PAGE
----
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Articles from MIT Technology Review (May 1, 2014)

1-38 out of 38 article(s)
Title Author Type Words
A better breed of news app: mobile news curation uses human editors and good design to improve the experience of reading the news on smartphones. Pontin, Jason 1754
Agile robots: computer scientists have created machines that have the balance and agility to walk and run across rough and uneven terrain, making them far more useful in navigating human environments. Knight, Will 498
Agricultural drones: relatively cheap drones with advanced sensors and imaging capabilities are giving farmers new ways to increase yields and reduce crop damage. Anderson, Chris 835
Apps for the dashboard face strict new rules of the road: new cars will soon come with high-bandwidth connections and app stores. Talbot, David 483
Augmented reality gets to work: the technology hasn't yet lived up to its promise, but it could catch on in situations where it makes employees more efficient. Metz, Rachel 689
Before Snowden, there was Huawei: the travails of a Chinese telecom company show how spying charges could hurt U.S. firms. Regalado, Antonio 655
Brain mapping: a new map, a decade in the works, shows neural structures in far greater detail than ever before, providing neuroscientists with a guide to the brain's immense complexity. Humphries, Courtney 737
Cheaper cancer gene tests, by the drop: a single-molecule test requires much less DNA to identify cancer-causing mutations. Rojahn, Susan Young 416
Cyberspying targets energy secrets: intruders seek data on oil deposits, cutting-edge technology. Bullis, Kevin 628
Enlightened spaces: for almost half a century, James Turrell has been working with light in a way that merges art and technology. Gayford, Martin 2355
Five most popular stories: MIT technology review volume 117, number 2. 430
Flyback booster. Brief article 119
For $3,500, a spy-resistant Smartphone: prime ministers, business executives, and ordinary citizens clamor for phones that can't be snooped on. Simonite, Tom 704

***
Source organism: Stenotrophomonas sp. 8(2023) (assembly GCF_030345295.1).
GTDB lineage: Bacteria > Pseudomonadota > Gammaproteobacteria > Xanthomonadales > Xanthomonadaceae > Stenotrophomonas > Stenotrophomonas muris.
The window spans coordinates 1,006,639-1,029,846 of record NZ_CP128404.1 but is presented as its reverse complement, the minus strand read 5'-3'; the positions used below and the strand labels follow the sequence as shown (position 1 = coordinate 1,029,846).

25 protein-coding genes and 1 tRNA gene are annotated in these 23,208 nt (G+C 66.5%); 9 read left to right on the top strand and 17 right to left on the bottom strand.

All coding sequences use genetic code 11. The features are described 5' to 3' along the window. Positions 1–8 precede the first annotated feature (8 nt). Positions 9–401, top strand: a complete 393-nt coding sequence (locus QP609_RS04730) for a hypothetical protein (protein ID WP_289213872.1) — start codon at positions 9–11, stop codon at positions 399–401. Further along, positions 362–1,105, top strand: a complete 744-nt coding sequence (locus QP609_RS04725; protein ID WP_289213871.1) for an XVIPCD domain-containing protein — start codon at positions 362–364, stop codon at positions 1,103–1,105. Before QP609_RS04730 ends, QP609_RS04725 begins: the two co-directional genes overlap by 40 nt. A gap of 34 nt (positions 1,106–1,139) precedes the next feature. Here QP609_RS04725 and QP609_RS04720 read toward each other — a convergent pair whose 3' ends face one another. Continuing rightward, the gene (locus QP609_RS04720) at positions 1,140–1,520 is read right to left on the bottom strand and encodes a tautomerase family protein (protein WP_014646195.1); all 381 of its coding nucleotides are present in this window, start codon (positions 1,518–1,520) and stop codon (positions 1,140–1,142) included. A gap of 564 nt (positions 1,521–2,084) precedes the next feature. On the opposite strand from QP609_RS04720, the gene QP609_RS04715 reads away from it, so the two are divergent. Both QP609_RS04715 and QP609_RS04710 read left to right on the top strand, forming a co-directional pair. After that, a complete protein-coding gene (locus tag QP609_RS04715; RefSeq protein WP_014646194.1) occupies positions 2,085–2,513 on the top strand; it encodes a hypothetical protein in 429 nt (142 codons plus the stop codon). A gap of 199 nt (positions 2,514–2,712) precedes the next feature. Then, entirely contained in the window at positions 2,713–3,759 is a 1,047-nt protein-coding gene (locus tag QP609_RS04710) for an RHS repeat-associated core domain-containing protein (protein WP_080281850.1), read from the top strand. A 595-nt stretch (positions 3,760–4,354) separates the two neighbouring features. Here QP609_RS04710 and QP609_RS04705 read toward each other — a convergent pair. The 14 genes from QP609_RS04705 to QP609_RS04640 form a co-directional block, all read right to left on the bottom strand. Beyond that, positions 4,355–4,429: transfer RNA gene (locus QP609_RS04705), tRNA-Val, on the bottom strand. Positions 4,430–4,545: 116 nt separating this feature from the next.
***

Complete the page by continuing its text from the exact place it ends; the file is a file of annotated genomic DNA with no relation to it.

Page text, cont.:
For Swiss data industry, NSA leaks are good as gold: here's how the Swiss promise to keep your data safe. Juskalian, Russ 598
From the editor. Editorial 576
Genome editing: the genomes of these twin infant macaques were modified with multiple mutations. 1717
Glass means business. Shakil, Ian Letter to the editor 264
Heart implants, 3-D-printed to order: tailor-made medical devices could give a more detailed picture of cardiac health and prevent problems. Bourzac, Katherine 444
Henry Tirri: Nokia's CTO on the group that remains after Microsoft's buyout of the cellphone business. Talbot, David Brief article 212
Irrational fears: we should think sensibly about nuclear energy's risks, says Nathan Myhrvold. Myhrvold, Nathan 433
Microscale 3-D printing: inks made from different types of materials, precisely applied, are greatly expanding the kinds of things that can be printed. Rotman, David 880
Mistaken analysis: it's too easy to be led astray by the lure of big data, says David Lazer. Lazer, David 425
Mobile collaboration: the Smartphone era is finally getting the productivity software it needs. Greenwald, Ted 658
Neuromorphic chips: microprocessors configured more like brains than traditional chips could soon make computers far more astute about what's going on around them. Hof, Robert D. 2097
Oculus rift: thirty years after virtual-reality goggles and immersive virtual worlds made their debut the technology finally seems poised for widespread use. Parkin, Simon 824
Sarah Lewis. Bergstein, Brian Interview 821
Self-defense: it is difficult to protect your privacy even if you know how, says Lorrie Faith Cranor. Cranor, Lorrie Faith 450
Sell your personal data for $8 a month: would you let a startup track your social-media accounts and credit card transactions in exchange for cash? Simonite, Tom 426
Smart wind and solar power: big data and artificial intelligence are producing ultra-accurate forecasts that will make it feasible to integrate much more renewable energy into the grid. Bullis, Kevin 1606
Software that matches faces almost as well as you do: Facebook researchers take a big step with an Al technique known as deep learning. Simonite, Tom 532
Spinoffs from spyland: how America's eavesdropping agency commercializes technology. Regalado, Antonio 1076
Spying is bad for business: can we trust an Internet that's become a weapon of governments? Regalado, Antonio 1174
The limits of social engineering. Carr, Nicholas 1591
The myth of a free internet: a 2001 essay warned advocates of free expression not to delude themselves into thinking the Internet can never be controlled. Reprint 494
The rights of Mann. Gamman, John K. Letter to the editor 192
The year of encryption: government spying gives a giant push to cryptography on the web. Lemos, Robert 329
Ultraprivate smartphones: new models built with security and privacy in mind reflect the Zeitgeist of the Snowden era. Talbot, David 2081
Wearable apps. Brief article 119

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